Colour blindness

Colour blindness is usually a genetic condition that you are born with. It is often a hereditary condition, which means that it is passed down from your parents, but there are other ways that people can become colour blind, including through disease or injury.

Colour blindness affects colour perception – most people with colour blindness can see clearly and can see some colours, but not all colours of the visible spectrum. Some forms of colour blindness affect more males than females. For example, the gene mutation responsible for red/green colour blindness is carried on the X chromosome. Males only have one X chromosome, and females have two, which means that females are less likely to have colour blindness because even if they have the mutated gene on one X chromosome, they have another one which may not have the mutation.


types of colour vision

Figure 2.51. Comparisons of vision differences: normal trichromacy, deuteranopia, tritanopia and monochromacy. Image attributions:Q-lieb-in, Вечір на “інтегралі” – річка Південний Буг, CC BY-SA 4.0Tohaomg, Deuteranopia sight, CC BY-SA 4.0Tohaomg, Tritanopia sight, CC BY-SA 4.0, Tohaomg, Monochromacy sight, CC BY-SA 4.0

Types of colour blindness

Normal colour vision is called Trichromacy (tri means three, chroma means colour) where all three types of cone cells function properly.

Anomalous trichromacy is where normal trichromatic vision doesn’t work properly (Figure 2.51). The cones might still perceive light, but they are not perceiving the right range of light wavelengths. This can also have different levels of severity. Some people with anomalous trichromacy might not have trouble seeing a full range of colours, while others will have noticeable vision differences.

Types of anomalous trichromacy

  • protanomaly – reduced sensitivity to red light
  • deuteranomaly – reduced sensitivity to green light
  • tritanomaly – reduced sensitivity to blue light (the rarest form)


Dichromacy (di means two) is where only two types of cone cells function properly. This means that there are parts of the visible spectrum that can’t be perceived by the brain.

Types of Dichromacy:

  • protanopia – unable to see red light
  • deuteranopia – unable to see green light
  • tritanopia – unable to see blue light (the rarest form)


A common type of colour blindness is red/green colour blindness, but it’s more complex than not being able to see red or green. The type and severity may be different for each person. Learn more about red/green and other types of colour blindness here.

Monochromacy (achromatopsia)

Monochromacy (mono means one) is where no colour can be seen at all – everything appears to be in black and white with shades of grey. This form of colour blindness is rarer than Dichromacy (Figure 2.52).

A comparison of the visible colour spectrum in common types of colour blindness.
Figure 2.52. A comparison of the visible colour spectrum in common types of colour blindness. diagram. Image attribution: SyntaxTerror, Color blindness, marked as public domain, more details on Wikimedia Commons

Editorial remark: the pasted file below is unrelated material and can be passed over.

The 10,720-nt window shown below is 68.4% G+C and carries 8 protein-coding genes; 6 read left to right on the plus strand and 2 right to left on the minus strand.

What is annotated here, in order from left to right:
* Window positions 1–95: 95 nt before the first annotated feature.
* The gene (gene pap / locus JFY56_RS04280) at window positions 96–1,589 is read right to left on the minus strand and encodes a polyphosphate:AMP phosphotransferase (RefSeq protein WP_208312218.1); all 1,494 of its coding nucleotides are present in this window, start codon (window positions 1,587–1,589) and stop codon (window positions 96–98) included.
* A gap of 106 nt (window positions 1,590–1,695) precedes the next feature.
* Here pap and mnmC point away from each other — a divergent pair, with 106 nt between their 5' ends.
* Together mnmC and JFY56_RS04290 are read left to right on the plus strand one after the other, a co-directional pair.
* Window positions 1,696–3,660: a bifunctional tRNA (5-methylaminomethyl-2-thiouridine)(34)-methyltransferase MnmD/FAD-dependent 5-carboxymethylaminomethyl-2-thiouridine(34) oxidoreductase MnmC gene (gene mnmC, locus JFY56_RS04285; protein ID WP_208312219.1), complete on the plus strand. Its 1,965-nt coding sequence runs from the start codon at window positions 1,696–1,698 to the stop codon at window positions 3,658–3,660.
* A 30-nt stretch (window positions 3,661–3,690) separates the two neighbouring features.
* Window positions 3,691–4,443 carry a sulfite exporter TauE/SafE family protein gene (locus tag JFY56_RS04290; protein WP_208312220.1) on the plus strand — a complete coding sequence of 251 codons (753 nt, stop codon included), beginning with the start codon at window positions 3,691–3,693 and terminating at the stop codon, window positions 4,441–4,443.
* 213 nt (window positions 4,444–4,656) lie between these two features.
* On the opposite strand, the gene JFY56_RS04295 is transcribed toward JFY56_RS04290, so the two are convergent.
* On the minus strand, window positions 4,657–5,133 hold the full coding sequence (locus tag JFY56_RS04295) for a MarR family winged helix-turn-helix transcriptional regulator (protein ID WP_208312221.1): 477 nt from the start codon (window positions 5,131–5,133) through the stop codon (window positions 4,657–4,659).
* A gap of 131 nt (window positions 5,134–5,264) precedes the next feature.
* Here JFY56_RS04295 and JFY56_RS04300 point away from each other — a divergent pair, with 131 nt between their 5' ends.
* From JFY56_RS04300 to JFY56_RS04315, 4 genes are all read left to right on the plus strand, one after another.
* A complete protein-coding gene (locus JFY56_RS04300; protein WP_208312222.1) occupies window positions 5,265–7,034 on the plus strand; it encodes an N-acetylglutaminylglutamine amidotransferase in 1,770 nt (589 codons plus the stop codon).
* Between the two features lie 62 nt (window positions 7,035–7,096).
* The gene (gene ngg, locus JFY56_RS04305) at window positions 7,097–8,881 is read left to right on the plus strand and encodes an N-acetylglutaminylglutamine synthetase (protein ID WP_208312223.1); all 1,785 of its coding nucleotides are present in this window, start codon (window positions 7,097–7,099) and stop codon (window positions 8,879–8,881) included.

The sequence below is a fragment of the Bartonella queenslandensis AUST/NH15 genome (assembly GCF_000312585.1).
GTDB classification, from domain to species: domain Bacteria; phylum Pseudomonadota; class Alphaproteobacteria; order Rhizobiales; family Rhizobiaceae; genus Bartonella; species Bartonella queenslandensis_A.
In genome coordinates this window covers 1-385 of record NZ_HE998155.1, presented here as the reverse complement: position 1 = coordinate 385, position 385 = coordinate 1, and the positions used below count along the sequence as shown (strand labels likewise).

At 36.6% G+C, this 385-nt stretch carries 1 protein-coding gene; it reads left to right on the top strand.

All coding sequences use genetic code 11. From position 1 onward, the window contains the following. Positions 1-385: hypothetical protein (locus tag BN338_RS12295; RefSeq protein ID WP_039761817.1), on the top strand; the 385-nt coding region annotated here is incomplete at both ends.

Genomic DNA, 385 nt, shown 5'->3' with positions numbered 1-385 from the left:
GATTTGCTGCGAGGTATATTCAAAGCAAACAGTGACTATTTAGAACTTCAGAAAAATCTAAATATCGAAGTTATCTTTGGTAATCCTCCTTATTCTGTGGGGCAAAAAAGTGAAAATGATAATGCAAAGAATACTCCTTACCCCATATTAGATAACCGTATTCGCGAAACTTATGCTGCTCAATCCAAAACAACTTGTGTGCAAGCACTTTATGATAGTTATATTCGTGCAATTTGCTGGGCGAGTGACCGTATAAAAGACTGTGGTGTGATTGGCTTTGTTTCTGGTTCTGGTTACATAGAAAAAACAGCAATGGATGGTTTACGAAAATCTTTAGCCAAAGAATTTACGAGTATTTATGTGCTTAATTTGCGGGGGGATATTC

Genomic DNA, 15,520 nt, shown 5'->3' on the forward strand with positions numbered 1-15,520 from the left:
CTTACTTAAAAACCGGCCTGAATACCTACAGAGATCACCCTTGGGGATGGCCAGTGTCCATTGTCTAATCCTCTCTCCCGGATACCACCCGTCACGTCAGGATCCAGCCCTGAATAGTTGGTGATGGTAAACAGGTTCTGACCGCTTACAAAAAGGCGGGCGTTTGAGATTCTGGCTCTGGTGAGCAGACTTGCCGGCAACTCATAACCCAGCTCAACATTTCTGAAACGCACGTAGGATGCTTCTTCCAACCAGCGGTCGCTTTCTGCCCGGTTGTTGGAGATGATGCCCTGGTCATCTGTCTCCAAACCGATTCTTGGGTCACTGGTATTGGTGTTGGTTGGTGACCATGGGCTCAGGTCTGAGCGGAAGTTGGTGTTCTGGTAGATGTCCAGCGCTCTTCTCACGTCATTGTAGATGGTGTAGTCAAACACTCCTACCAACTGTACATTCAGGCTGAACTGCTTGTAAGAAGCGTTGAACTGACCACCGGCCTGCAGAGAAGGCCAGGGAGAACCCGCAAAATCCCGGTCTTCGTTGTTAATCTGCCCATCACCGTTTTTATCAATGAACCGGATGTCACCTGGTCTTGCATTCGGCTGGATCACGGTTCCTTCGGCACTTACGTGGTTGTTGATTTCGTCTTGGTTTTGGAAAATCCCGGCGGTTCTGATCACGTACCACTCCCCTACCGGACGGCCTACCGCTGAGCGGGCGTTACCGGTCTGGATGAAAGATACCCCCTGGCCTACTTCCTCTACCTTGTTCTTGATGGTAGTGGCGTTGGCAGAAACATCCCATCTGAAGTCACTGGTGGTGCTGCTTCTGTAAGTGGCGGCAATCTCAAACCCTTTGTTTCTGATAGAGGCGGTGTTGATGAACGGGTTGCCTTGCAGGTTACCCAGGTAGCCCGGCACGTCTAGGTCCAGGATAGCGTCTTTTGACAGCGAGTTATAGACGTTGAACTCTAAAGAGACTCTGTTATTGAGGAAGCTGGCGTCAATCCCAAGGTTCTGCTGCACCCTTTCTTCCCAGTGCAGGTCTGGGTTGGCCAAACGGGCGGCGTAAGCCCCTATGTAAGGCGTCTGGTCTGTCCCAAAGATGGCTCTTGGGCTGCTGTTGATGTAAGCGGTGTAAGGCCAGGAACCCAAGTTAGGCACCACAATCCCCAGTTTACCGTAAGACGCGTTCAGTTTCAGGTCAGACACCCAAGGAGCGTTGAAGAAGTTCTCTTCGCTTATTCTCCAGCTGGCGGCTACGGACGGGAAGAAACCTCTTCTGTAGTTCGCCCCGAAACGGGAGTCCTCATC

Watch this video for more information about colour blindness:


Media attribution: What is Colour Blindness? – A Week in Science, Royal Institute of Australia on YouTube

How do I know if I am colour blind?

Some people may not be aware that they have colour blindness – especially if it’s not severe. Other people may find out early or late in their lives.  If you think you might be colour blind, there are websites with online tests that you can try for red/green colour blindness, but not for blue colour blindness.

You can see your doctor if you think you may have colour blindness or vision difference. Professional testing is recommended for certain professions like pilots, astronauts, truck drivers, and designers or creative people working with colour. One of the disadvantages of colour blindness, apart from not seeing a full spectrum of colours, is understanding common communication devices, like traffic lights, which are red, amber and green.

Activities – test yourself

The Ishihara 38 plate CVD test is a popular test you can try now for red/green colour blindness (Figure 2.53). It uses circles with coloured dots that display numbers or lines. If you have a red/green colour vision problem, you may find it difficult to see the numbers and lines in many of these circles.

Ishihara Plate 9 – Can you see a number in this image?

Ishihara plate 9

Figure 2.53. Ishihara Plate 9. Image attribution: Original: Shinobu Ishihara creator QS:P170,Q530761 Derivative work: Pbrks, Ishihara 9, marked as public domain, more details on Wikimedia Commons

The Farnsworth-Munsell hue test is for the arrangement of colours – whether you can see the slight differences in a gradient between two colours can tell you if you have a colour deficiency.

These resources contain information and self-test activities to learn more about colour blindness.




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Colour Theory: Understanding and Working with Colour Copyright © 2023 by RMIT University is licensed under a Creative Commons Attribution-NonCommercial 4.0 International License, except where otherwise noted.

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